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Rupee Weakens; Calls Grow For Fuel Price Hike

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The rupee slid a little closer on Tuesday (3 September) to a record low struck against the dollar last week, as share markets weakened and investors remained doubtful whether the government would act decisively to restore confidence in the economy.

With crude oil prices rising due to fears about a potential US military strike on Syria, economists have called for an increase in subsidised fuel prices to help address concerns over a record high current account deficit and a fiscal deficit that is among the highest of all the major emerging market economies.

Markets are keenly waiting to see how former International Monetary Fund economist Raghuram Rajan will handle the defence of the rupee once he takes over as governor of the Reserve Bank of India on Thursday, having previously beeen an advisor to the finance ministry.

As elsewhere, traders were also cautiously waiting for US jobs data due out on Friday (31 August) that could effect expectations about when the Federal Reserve will start tapering its monetary stimulus. The prospect of less easy money from the United States has caused a exodus from many emerging markets over the past few months, but India has fared worse than most because of its precarious deficits.

The RBI's rupee defence has so far rested largely on draining money markets, but the rupee has still lost over 19.5 per cent against the dollar since the slide began in early May, and higher short term interest rates have raised borrowing costs for struggling corporates at time when the economy's slowdown has become more acute.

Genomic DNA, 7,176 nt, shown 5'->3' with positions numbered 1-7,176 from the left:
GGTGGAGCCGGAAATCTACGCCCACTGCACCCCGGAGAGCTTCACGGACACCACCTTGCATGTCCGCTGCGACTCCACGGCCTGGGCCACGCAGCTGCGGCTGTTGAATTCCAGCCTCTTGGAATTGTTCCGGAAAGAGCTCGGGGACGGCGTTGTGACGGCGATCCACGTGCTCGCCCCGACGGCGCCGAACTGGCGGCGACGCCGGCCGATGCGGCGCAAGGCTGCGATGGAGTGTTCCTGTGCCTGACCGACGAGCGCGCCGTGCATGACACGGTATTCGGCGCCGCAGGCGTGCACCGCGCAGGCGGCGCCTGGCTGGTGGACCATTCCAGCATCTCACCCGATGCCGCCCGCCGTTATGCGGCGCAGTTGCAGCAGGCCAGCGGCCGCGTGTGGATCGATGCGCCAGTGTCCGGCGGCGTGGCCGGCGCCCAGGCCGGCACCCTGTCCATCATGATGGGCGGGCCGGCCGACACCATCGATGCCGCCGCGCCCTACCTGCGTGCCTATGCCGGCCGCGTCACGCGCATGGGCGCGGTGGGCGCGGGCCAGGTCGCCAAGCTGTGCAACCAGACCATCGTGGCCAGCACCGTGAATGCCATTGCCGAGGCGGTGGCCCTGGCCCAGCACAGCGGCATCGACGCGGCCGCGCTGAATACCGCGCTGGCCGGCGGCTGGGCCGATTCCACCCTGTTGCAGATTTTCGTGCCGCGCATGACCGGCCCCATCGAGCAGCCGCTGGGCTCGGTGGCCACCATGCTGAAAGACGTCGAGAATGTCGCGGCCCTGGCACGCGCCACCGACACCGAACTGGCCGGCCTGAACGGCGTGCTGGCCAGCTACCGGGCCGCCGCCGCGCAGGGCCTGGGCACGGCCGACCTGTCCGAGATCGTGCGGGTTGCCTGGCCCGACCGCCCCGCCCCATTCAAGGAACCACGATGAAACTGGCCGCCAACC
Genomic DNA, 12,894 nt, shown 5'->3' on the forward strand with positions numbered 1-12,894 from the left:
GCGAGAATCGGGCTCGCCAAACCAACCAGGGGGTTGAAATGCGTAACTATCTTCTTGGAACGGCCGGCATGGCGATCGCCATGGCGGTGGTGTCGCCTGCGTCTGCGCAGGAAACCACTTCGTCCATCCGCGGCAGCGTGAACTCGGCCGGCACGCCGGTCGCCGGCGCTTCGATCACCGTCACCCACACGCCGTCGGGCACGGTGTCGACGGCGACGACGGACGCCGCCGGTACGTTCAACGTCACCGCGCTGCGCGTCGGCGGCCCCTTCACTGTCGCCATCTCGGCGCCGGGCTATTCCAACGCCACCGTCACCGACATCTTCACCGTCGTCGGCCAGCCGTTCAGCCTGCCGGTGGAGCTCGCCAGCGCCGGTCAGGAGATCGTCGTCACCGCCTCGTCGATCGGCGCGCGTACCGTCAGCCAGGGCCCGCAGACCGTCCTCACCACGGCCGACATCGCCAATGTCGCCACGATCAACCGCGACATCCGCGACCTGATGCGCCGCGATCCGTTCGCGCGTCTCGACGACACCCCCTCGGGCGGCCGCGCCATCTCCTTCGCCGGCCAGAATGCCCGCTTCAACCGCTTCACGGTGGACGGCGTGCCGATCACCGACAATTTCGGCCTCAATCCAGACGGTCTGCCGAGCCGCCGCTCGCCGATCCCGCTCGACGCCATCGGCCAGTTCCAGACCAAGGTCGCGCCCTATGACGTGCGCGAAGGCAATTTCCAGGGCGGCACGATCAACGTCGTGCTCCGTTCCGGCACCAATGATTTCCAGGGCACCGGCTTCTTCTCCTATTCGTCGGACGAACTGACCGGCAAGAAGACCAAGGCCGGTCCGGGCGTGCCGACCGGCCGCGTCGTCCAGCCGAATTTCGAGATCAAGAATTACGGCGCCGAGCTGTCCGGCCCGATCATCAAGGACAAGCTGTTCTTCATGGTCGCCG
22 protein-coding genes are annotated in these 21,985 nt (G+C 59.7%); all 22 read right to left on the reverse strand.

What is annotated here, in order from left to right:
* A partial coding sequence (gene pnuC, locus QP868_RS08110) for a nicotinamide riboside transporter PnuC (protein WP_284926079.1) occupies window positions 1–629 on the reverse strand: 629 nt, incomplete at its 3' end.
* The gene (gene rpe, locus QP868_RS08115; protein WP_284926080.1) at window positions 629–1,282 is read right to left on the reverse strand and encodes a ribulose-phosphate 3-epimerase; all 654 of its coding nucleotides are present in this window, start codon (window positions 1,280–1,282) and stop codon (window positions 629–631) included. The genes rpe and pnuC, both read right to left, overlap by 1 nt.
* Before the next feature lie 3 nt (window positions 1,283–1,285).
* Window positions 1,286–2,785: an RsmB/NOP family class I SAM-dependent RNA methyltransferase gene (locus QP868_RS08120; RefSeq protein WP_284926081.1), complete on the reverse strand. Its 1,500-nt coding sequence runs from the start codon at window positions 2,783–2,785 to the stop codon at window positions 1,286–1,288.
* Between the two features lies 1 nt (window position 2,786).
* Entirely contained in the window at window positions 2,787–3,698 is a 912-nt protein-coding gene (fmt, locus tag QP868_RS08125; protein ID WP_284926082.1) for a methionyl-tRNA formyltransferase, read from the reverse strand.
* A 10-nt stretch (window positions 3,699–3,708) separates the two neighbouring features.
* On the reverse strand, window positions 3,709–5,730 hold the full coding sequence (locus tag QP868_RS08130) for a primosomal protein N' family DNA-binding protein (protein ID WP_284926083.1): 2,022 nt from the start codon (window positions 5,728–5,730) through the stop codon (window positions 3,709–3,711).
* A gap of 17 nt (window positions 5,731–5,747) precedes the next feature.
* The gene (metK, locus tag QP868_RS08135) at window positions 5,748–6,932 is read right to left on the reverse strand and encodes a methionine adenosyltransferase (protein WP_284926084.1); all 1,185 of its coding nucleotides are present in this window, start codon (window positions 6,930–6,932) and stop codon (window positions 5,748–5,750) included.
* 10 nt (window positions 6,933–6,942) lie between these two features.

The partially convertible rupee traded at 67.20 per dollar by afternoon trade on Tuesday (3 September), weakening from its close of 66.00/01 on Monday (2 September), and not far from the record low of 68.85 hit on 28 August.

The rupee was impacted by gains in the dollar on international markets and falling domestic shares.

The broader Nifty fell more than 2 per cent on Tuesday (3 September) on profit-taking snapping a three-session winning streak to Monday when it ended at a 2-1/2 week high.

Technicals suggest the rupee could fall further after a period of relative range-bound trading since striking the record low last week.

Offshore traders see the rupee staying near the record low with one-month contracts for non-deliverable forwards trading at 68.30.

India is suffering from a dearth of investment, and the measures taken by the government so far have failed to convince investors to put more money into an economy, which is growing at a dangerously slow pace given India's demographics.

With a national election due by May, there are doubts whether Prime Minister Manmohan Singh's minority government would be ready to take unpopular steps like raising subsidised fuel prices. Earlier this week, lawmakers derided a proposal from Oil Minister Veerappa Moily to close petrol pumps at nights.

India has unveiled measures to curb gold imports and announced gradual diesel price hikes, but economists say more are needed.

"Small hikes in fuel are not going to make up for the losses of oil companies. The government will have to raise prices to send a clear signal to investors, because if they do not meet the fiscal deficit target, it will be negative for the economy," said Rupa Rege Nitsure, chief economist at Bank of Baroda.

Data released on Friday (30 August) showed the economy had grown by a worse than expected 4.4 per cent in the April-June quarter, adding to fears that growth this fiscal year will come in below the decade low growth of 5.0 per cent notched in the fiscal year that ended in March.

Investors worry the government is more focused on expensive, populist measures that will make it hard for India to meet its target of bringing the fiscal deficit down to 4.8 per cent of gross domestic product this fiscal year.

On Monday, the upper house of parliament approved a scheme, that will cost an estimated $20 billion, to provide subsidised grains to the poor.

"The government is trying to rationalise subsidies on one front, but has also approved the food security bill simultaneously, raising concerns over whether the government is really committed to meeting its fiscal deficit target," Nitsure said.